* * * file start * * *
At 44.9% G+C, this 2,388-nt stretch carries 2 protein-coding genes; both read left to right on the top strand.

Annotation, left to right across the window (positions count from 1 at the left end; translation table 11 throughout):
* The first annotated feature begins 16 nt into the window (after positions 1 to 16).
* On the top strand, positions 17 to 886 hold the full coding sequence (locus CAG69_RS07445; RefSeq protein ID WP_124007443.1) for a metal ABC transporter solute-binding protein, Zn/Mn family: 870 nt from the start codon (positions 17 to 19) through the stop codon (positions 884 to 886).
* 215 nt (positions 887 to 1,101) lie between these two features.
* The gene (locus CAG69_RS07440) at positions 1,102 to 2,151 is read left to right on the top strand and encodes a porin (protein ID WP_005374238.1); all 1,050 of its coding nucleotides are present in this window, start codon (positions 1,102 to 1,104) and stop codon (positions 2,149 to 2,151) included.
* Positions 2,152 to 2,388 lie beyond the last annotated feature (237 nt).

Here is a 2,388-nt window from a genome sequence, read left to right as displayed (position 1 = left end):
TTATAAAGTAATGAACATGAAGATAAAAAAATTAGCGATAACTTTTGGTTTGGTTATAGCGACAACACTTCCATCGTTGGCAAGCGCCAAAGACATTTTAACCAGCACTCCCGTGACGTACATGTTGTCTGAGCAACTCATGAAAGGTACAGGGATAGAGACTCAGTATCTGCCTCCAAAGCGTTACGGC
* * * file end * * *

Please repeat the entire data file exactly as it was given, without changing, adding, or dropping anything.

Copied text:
At 44.9% G+C, this 2,388-nt stretch carries 2 protein-coding genes; both read left to right on the top strand.

Annotation, left to right across the window (positions count from 1 at the left end; translation table 11 throughout):
* The first annotated feature begins 16 nt into the window (after positions 1 to 16).
* On the top strand, positions 17 to 886 hold the full coding sequence (locus CAG69_RS07445; RefSeq protein ID WP_124007443.1) for a metal ABC transporter solute-binding protein, Zn/Mn family: 870 nt from the start codon (positions 17 to 19) through the stop codon (positions 884 to 886).
* 215 nt (positions 887 to 1,101) lie between these two features.
* The gene (locus CAG69_RS07440) at positions 1,102 to 2,151 is read left to right on the top strand and encodes a porin (protein ID WP_005374238.1); all 1,050 of its coding nucleotides are present in this window, start codon (positions 1,102 to 1,104) and stop codon (positions 2,149 to 2,151) included.
* Positions 2,152 to 2,388 lie beyond the last annotated feature (237 nt).

Here is a 2,388-nt window from a genome sequence, read left to right as displayed (position 1 = left end):
TTATAAAGTAATGAACATGAAGATAAAAAAATTAGCGATAACTTTTGGTTTGGTTATAGCGACAACACTTCCATCGTTGGCAAGCGCCAAAGACATTTTAACCAGCACTCCCGTGACGTACATGTTGTCTGAGCAACTCATGAAAGGTACAGGGATAGAGACTCAGTATCTGCCTCCAAAGCGTTACGGC